Project Status in 2019
1 Ankara-Istanbul Operational
2 Moscow-Kazan Signed
3 Budapest-Belgrade Delayed
4 Medina-Mecca (Haramain Line) Operational
5 Jakarta-Bandung (Indonasia) Delayed
6 Vientiane – Kunming  Underway
7 Bangkok-Nong Khai  (Thailand) Underway
8 Bangkok - Kuala Lumpur Delayed
9 Tehran-Mashhad (Iran) Signed
10 Kuala Lumpur - Singapore Delayed
11 Dhaka-Jessore Signed
12 Phnom Penh – Sihanoukville  Signed
13 Karachi- Peshawar (Mainline-1) Delayed
14 High Speed 2 (HS2) Delayed
15 Puerto de Ilo / Brazil - Puerto Santos / Peru (Central Bi-Oceanic railway) Signed
16 Yekaterinburg - Chelyabinsk (Russia) Signed
17 Muse - Mandalay  Delayed 
18 Samara - Togliatti  Signed

 

From a Chinese perspective, a Siemens-Alstom merger would have indeed added pressure on CRRC. A CRRC source worried that "The Siemens-Alstom rail merger will affect CRRC’s international business environment, curb the pace of CRRC’s internationalization to a certain extent, and further increase the entry barrier of the European market for CRRC." The commercial councilor of the Chinese Embassy in Germany, Weidong Wang noted that "being backed by two major countries, Germany and France, will not only lead to an increased ability to win tenders and to secure financing in Europe, but also gains in cost reduction and development resources." Such an assumption mirrors the Chinese domestic narrative that the CNR/CSR merger resulted in gains in cost reduction (1+1<2) and performance (1+1>2). But it overlooks the issue of excess capacity in the follow-up of the merger, a problem still to be solved, and remains silent on the question of subsidies.

Setbacks to overseas projects and the costs incurred to address problems have already created quite a burden on CRRC. For instance, to overcome the current difficulties while operating in international markets, CRRC identified the need to "localize / melt inside (融进去)". The previous modus operandi, consisting of manufacturing in China before shipping products overseas, was not sufficiently attractive because recipient countries want more benefits, primarily in terms of employment. Consequently, CRRC has established overseas manufacturing bases in the United States, Australia, South Africa, Malaysia, India, Turkey and other countries. Localization comes with a price, leading to an increase in production cost.

Setbacks to overseas projects and the costs incurred to address problems have already created quite a burden on CRRC.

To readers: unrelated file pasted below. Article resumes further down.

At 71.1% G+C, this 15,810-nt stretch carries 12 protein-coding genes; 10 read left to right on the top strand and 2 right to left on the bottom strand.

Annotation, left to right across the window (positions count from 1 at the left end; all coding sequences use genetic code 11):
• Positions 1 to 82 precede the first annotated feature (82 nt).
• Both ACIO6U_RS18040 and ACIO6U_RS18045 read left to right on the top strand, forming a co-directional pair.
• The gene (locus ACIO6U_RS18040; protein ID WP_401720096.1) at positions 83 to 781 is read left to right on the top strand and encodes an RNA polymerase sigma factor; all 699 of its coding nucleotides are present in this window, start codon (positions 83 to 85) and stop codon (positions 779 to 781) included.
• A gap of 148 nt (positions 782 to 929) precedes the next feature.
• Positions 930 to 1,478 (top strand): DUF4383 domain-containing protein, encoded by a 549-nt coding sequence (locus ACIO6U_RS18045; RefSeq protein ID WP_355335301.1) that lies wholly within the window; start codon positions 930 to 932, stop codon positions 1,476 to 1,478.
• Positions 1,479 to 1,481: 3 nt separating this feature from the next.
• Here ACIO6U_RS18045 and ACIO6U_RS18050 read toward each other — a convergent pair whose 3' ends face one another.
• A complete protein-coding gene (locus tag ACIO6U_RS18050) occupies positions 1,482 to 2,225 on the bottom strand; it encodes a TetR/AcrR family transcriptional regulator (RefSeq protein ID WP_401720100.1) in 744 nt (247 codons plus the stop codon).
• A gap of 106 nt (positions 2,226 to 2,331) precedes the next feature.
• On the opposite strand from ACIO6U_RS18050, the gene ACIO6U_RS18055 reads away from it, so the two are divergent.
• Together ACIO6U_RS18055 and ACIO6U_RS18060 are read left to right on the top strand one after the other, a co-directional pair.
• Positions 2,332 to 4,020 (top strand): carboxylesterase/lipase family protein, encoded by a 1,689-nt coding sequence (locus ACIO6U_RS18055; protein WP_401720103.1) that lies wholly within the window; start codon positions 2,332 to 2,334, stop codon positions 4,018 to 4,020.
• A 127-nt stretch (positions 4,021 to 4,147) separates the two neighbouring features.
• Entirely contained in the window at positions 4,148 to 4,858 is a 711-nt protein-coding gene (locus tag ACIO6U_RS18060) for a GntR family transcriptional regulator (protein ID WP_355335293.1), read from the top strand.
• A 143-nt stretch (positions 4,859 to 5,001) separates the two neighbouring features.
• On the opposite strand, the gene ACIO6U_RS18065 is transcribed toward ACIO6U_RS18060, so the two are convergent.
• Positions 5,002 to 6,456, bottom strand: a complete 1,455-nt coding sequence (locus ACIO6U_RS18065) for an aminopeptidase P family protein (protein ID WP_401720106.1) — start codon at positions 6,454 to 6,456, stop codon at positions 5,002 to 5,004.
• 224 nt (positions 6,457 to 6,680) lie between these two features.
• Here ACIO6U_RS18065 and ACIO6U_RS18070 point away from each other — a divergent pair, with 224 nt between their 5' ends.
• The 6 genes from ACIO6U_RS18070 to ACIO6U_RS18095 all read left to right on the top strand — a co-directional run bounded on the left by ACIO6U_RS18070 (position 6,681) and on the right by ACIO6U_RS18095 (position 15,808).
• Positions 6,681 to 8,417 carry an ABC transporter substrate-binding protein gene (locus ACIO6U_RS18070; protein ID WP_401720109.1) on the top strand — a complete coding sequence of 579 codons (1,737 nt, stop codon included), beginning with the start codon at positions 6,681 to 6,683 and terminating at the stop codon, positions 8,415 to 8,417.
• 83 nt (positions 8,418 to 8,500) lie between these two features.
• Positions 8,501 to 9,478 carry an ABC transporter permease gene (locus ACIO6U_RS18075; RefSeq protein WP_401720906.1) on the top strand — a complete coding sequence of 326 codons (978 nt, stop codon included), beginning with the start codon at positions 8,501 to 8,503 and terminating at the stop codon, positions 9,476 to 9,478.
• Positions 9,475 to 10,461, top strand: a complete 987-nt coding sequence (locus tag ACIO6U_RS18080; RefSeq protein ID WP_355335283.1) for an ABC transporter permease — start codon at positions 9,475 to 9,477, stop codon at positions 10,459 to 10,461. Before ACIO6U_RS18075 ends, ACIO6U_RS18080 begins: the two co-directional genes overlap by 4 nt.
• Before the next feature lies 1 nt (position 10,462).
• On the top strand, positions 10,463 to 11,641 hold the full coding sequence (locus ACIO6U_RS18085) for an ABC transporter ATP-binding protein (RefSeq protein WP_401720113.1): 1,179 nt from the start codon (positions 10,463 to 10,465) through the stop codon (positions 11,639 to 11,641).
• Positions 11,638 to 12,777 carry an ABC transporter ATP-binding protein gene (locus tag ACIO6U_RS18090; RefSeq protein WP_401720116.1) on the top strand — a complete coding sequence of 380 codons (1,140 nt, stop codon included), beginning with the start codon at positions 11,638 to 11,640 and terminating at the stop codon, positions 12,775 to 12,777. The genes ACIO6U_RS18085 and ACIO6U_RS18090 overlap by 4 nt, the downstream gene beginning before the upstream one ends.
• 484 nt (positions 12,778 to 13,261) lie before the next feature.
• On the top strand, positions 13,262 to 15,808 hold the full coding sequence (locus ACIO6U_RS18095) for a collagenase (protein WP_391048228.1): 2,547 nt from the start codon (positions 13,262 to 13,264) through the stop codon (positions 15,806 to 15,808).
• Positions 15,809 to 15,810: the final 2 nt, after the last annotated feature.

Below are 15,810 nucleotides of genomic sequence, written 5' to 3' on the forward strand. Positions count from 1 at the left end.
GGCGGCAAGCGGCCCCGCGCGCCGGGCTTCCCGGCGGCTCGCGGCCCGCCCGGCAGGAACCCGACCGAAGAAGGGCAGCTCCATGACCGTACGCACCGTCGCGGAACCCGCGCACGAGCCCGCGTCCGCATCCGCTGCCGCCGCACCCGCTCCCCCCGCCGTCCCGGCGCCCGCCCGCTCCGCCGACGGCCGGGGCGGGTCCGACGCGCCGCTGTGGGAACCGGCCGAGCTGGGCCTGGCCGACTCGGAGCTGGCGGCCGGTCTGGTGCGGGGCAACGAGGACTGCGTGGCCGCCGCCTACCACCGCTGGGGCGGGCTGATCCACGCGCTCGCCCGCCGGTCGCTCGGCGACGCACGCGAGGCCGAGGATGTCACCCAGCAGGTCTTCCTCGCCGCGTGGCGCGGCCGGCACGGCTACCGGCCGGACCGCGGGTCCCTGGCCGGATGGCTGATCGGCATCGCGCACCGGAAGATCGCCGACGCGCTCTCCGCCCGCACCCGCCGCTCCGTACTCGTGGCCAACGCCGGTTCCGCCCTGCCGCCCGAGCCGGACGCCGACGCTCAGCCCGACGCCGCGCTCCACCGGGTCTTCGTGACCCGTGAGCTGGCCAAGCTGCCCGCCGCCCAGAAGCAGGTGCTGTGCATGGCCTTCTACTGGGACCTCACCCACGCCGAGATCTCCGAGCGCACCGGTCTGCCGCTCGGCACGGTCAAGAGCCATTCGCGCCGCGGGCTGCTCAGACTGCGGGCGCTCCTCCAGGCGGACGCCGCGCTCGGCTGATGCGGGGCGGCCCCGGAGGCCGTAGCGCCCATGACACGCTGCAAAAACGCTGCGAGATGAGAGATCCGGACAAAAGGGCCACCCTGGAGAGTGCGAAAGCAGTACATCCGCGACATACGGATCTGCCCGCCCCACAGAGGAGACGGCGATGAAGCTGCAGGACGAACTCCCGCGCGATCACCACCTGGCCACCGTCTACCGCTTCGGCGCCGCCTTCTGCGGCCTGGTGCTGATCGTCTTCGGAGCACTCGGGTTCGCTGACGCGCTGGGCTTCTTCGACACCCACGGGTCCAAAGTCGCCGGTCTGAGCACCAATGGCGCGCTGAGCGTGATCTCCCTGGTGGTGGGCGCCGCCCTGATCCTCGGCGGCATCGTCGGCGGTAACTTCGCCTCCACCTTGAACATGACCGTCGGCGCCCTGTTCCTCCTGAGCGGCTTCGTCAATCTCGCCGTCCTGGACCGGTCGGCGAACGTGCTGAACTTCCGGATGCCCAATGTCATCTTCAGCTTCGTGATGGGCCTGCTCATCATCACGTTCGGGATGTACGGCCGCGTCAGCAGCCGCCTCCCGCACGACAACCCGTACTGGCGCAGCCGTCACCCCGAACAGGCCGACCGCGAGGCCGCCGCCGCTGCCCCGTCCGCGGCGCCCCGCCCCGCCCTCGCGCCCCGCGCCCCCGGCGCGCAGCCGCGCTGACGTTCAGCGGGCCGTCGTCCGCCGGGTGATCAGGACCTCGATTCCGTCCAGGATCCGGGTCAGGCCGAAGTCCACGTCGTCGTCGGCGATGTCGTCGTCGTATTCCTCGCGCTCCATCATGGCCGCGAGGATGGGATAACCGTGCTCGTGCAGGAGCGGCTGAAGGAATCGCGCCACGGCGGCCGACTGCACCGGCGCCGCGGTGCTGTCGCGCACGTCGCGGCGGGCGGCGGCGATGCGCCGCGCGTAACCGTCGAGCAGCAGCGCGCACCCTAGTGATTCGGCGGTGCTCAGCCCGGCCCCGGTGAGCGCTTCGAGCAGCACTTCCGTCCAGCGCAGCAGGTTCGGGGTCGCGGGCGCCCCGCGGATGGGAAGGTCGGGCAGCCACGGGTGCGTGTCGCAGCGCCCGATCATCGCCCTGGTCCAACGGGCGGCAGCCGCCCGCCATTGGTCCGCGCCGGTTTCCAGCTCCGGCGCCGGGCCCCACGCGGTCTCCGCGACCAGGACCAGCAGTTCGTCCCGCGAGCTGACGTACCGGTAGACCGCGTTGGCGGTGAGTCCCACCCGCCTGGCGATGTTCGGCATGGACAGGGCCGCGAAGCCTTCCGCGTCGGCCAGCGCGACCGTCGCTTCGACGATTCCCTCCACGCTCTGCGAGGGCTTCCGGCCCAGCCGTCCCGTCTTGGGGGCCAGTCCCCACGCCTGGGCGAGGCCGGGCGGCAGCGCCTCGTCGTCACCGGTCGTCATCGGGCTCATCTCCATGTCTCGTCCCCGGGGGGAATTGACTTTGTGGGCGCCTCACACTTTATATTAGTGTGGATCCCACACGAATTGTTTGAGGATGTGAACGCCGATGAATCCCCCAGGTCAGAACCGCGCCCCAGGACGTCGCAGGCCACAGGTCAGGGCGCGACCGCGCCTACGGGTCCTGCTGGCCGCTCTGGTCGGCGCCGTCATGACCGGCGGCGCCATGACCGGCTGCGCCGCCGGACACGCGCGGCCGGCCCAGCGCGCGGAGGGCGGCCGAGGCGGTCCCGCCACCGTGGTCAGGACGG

When asked about the Siemens-Alstom merger against CRRC, the Chinese envoy to the European Union, Zhang Ming, told the Financial Times, "In a market economy, we have cooperation and we also have competition. So we do not reject competition…Our world provides a very big global market. There is not simply one single player like Alstom, Siemens or the CRRC." And more than European competitors, China is facing a fierce competition from Japan regarding infrastructure development in third countries. Take the HSR as an example. In Indonesia, China won the Jakarta – Bandung project, but the Jakarta- Surabaya project was awarded to Japan. In Thailand, China is constructing the Bangkok-Nong Khai HSR, while Japan signed the Bangkok - Chiang Mai HSR project. In short, with regards to export markets, CRRC has not yet proven that "bigger is better".

 

Commentaires
Mon 11/02/2019 - 18:10 Par T.L.

Impressive article with keen observation and insights!

It would be interesting to see how CRRC's "localise/melt inside" strategy has been implemented in its ongoing overseas projects, as the localisation aspect of China's overseas infrastructure projects created some major clashes with local governments and communities in the past.

Also, it seemed to me that the UK for the past few years has been more receptive to Chinese investments and bidders in infrastructure building compared to the US and EU. One wonders how this friendlier attitude might shift after Brexit.

I look forward to more insightful reports from Viviana Zhu in the future.


Sun 24/02/2019 - 13:42 Par J.si

Thanks for the article.
I’m not sure if HS2 in England has been awarded to CRRC. According to the information from the UK government, CRRC is not even a bidder.


Add new comment

Commentaire

  • Allowed HTML tags: <a href hreflang> <em> <strong> <cite> <blockquote cite> <code> <ul type> <ol start type='1 A I'> <li> <dl> <dt> <dd> <h2 id='jump-*'> <h3 id> <h4 id> <h5 id> <h6 id>
  • Lines and paragraphs break automatically.
  • Web page addresses and email addresses turn into links automatically.
  • Only images hosted on this site may be used in <img> tags.

Envoyer cette page par email

L'adresse email du destinataire n'est pas valide
Institut Montaigne
59, rue la Boétie 75008 Paris

© Institut Montaigne 2017